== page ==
Conversely, X-Men Origins: Wolverine's official gross was downgraded to $26.4m, or a steep 69% off its opening.Update Sunday, 5/10: Paramount is estimating that Star Trek will earn $76.5 million by the end of business Sunday, with final, official figures to be released Monday. If the estimates hold up, they will fall on the high end of industry expectations, and well within the studio's happy zone. Expect the official announcement of a sequel or two (the cast members are signed for 3 films) within days.
The figure includes $72.5 million from Friday (including Thursday midnight shows) and another $4m from the earlier Thursday evening screenings.
Even adjusted for inflation, the $76.5m represents the largest opening for a Star Trek film, but in today's front-loaded box office environment, J.J. Abram's reboot may struggle to match or top 1979's Star Trek: The Motion Picture (approximately $230-240m adjusted for inflation) and 1986's The Voyage Home (approximately $212-217m).
As mentioned in our previous update, however, Paramount likely hopes Star Trek will follow the same model as several recent franchises, from Batman to Bourne to Shrek and grow their fan-base on DVD, cable and television.
Next to keep an eye on will be Star Trek's overseas performance, as the franchise has never performed well (or at least comparably to other major franchises) in foreign markets. Paramount has mounted an aggressive worldwide marketing plan to expand awareness and anticipation around the world.
Estimates are coming in for X-Men Origins: Wolverine at around $27m, which would represent a somewhat worse-case-scenario drop-off of 68% and bring the film's total North America gross to $130m.Update Saturday, 5/9: Although estimates are varying fairly significantly according to the source, Paramount's Star Trek seems on course to gross between $67 and $75m by the end of the weekend at the North American box offoce, a record for the franchise (even with prices adjusted for inflation). If the actual figure falls somewhere in-between, while it won't approach any overall box office records, it would represent a very solid if unspectacular opening for a film that is looking to help rebuild a multimedia franchise over the long haul.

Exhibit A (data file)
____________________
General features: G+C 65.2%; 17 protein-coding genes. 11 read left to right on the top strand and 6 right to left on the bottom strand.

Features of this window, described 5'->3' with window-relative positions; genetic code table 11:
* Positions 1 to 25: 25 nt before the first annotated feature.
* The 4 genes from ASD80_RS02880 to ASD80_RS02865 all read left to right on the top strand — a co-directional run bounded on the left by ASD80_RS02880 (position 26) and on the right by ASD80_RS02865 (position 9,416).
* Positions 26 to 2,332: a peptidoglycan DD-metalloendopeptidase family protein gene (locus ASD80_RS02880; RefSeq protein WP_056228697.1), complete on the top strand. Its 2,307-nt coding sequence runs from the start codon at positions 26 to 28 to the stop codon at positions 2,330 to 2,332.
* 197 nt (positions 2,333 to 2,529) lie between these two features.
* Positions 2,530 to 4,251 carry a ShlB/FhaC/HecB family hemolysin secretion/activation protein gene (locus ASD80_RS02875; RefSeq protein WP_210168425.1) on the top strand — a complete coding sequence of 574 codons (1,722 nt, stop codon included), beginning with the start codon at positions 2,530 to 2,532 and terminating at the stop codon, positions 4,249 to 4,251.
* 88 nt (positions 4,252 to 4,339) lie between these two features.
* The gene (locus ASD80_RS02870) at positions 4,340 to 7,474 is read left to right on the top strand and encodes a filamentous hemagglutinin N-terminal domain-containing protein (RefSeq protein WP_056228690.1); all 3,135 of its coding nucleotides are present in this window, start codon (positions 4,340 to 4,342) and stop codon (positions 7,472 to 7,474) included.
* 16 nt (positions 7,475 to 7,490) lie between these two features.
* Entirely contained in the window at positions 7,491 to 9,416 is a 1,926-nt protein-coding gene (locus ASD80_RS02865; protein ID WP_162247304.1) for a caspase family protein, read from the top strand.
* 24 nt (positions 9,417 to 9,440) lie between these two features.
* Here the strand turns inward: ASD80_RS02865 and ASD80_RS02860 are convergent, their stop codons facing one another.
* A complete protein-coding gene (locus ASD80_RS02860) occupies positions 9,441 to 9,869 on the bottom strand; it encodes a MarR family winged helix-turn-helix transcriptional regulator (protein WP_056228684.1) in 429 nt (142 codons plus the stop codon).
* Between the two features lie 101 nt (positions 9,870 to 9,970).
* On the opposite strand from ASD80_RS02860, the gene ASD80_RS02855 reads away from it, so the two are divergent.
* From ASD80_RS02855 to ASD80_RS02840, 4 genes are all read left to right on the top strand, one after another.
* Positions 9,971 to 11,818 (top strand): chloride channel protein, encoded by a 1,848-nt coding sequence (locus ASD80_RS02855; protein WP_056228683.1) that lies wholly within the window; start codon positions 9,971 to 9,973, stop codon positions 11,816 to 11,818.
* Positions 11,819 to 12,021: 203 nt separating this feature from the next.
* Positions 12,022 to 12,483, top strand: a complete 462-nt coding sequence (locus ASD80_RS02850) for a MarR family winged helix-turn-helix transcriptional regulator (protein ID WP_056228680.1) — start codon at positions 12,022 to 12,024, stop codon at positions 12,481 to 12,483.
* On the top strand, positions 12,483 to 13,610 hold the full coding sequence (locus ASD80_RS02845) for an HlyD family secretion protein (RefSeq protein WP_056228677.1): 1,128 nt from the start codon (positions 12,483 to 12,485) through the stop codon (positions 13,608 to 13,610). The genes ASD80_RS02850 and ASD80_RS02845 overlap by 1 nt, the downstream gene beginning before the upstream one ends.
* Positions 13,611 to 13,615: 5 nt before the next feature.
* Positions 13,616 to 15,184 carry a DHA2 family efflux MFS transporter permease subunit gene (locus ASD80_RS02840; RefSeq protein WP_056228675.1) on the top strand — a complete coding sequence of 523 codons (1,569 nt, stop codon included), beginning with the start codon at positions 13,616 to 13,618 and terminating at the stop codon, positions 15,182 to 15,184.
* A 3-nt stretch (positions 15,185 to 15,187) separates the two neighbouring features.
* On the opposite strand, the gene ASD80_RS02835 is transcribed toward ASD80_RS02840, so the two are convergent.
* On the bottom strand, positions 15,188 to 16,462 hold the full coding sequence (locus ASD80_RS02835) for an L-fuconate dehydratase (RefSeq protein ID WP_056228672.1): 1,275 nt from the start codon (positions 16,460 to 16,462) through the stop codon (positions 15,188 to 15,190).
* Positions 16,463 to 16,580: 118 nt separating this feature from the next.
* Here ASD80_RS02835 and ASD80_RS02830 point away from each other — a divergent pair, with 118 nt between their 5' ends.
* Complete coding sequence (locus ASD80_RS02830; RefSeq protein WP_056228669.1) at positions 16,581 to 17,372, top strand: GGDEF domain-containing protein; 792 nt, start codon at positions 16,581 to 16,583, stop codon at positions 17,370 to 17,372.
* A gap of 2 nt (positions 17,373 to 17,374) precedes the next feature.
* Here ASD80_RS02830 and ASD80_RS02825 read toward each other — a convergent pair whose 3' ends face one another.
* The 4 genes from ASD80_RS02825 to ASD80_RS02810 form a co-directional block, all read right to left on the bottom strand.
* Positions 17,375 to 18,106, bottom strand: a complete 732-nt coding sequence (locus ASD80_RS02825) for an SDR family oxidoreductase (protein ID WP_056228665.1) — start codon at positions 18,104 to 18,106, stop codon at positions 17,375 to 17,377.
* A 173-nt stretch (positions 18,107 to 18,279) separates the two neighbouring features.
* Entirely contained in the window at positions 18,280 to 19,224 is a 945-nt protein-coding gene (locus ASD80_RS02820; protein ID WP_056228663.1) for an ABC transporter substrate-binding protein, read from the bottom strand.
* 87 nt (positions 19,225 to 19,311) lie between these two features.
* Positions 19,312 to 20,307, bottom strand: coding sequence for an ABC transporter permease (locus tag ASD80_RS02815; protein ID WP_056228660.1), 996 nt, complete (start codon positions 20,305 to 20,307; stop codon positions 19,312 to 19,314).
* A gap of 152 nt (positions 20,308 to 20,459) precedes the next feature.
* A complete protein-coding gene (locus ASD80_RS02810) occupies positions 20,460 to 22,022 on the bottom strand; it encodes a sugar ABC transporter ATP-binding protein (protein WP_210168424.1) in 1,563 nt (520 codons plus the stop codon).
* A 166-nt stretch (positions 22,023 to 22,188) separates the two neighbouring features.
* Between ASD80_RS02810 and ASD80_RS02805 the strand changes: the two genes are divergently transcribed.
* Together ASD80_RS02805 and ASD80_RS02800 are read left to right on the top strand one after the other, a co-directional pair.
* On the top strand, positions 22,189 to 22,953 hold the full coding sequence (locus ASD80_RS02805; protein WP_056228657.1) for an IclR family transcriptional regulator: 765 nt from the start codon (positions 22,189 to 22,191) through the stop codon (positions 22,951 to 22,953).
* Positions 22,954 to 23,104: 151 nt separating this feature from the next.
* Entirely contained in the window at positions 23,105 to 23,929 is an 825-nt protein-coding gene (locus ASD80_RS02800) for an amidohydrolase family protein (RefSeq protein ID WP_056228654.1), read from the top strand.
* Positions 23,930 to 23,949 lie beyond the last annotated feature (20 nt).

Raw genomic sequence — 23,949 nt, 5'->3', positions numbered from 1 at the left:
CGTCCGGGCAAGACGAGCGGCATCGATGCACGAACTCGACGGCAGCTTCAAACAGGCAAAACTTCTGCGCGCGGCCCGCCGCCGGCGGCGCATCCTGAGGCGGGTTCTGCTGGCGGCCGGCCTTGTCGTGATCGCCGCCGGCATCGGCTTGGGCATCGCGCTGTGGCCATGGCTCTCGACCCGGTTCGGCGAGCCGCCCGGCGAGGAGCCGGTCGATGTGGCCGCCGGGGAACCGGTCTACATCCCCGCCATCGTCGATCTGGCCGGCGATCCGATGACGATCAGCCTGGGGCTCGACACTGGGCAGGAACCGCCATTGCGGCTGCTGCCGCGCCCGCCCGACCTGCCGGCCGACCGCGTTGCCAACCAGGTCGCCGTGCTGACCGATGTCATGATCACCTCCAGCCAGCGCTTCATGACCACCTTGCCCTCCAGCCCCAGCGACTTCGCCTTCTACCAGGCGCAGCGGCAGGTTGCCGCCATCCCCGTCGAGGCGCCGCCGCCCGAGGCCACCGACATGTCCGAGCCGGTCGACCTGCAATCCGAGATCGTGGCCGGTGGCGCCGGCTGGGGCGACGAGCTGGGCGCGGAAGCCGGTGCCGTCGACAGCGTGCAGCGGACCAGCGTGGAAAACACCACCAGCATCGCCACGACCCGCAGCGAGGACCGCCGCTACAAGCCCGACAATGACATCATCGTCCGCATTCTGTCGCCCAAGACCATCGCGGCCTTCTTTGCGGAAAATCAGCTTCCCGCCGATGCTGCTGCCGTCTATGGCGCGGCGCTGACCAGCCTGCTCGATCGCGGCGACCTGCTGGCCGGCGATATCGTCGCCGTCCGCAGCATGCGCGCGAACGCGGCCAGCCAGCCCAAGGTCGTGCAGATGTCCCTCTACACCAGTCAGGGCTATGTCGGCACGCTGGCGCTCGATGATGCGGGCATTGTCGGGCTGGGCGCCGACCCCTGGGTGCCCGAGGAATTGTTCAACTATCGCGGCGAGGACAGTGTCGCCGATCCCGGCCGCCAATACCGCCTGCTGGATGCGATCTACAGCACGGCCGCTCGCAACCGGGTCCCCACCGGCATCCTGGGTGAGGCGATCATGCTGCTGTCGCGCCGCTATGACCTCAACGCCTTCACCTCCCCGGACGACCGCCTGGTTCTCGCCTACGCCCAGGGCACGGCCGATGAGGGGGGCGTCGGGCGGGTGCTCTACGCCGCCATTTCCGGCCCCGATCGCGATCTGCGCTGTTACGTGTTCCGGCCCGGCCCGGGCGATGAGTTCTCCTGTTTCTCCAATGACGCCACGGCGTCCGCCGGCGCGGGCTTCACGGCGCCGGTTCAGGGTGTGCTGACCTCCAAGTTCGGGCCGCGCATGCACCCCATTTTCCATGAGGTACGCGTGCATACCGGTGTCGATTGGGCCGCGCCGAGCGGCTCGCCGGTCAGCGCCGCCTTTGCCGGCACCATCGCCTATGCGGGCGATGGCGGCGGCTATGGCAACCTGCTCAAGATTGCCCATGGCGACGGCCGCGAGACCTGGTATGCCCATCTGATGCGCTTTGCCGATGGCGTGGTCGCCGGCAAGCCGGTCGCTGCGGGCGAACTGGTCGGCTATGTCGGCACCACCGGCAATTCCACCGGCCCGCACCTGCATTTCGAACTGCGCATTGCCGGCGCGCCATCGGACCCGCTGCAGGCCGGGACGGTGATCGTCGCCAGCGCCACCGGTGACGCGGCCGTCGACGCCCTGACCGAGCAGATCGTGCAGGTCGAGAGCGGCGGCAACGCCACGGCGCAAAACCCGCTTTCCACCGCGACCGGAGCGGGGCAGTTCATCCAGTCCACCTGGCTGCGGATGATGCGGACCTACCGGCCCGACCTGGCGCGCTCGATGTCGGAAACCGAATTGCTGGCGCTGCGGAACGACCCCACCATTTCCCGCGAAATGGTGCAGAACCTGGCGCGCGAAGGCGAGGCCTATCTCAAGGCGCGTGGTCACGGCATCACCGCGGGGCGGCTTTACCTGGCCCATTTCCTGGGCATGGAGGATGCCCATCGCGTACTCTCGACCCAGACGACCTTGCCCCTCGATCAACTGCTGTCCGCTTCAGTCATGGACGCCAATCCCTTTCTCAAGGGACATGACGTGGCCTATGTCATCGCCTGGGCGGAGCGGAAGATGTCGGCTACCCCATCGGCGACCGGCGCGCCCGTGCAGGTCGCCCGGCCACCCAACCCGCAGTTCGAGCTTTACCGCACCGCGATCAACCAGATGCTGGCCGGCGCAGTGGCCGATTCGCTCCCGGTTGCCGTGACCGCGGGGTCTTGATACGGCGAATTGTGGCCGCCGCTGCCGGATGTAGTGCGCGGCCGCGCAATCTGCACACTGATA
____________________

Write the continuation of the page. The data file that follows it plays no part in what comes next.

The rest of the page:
The film is also likely poised to show some decent box office legs over the next few weeks, as positive critical reception and word-of-mouth are at levels the industry hasn't seen since last year's Iron Man and The Dark Knight.
While that former Marvel superhero movie is often being cited as a model Star Trek would be well served to emulate, in the long haul it's actually the latter DC franchise that Paramount would like to mirror the most.
In 2005 a public soured on the previous two Joel Schumacher directed Batman's treated Christopher Nolan's well received Batman Begins cautiously, with the movie earning just $205m over its box office run. But the critically-lauded film recovered a substantially larger audience on DVD, cable, and television in the three years between it and last year's sequel, and aided by the buzz-generating performance of the late Heath Ledger as the Joker, Dark Knight exploded to $533m.
The weekend won't be as kind to X-Men Origins: Wolverine. While estimates vary from anywhere between $26 and $31m, the film seems likely to lose upwards of 65% of its audience in its second weekend.
Update Friday 5/8: Paramount's Star Trek reboot opened to $7 million at the North American box office in Thursday evening showings that began at 7pm at most of its 3800+ venues, according to Variety.com. Last weekend, Fox's X-Men Origins: Wolverine grossed just under $5 in showings that began at Friday midnight, on its way to an $85.1m opening weekend.
Star Trek's performance also outpaced last May's Iron Man, which took in over $4m in showings that began Thursday evening, and earned $102.1 million by the close of business Sunday.
Despite the parallels between Iron Man and Star Trek - with Trek even outpacing the Marvel property in some metrics like critical reception and ticket sales % on online sites like Fandango, Paramount and rival studios are still saying tracking suggests Star Trek will not approach Iron Man's weekend figures, or even Wolverine's, though the Hollywood trade reports a number of films have outperformed their tracking indicators in recent months.
We still want to know what your prediction for Star Trek's opening weekend box office tally. Click in the link to take part in our new poll, and look for updates on the film's performance throughout the weekend.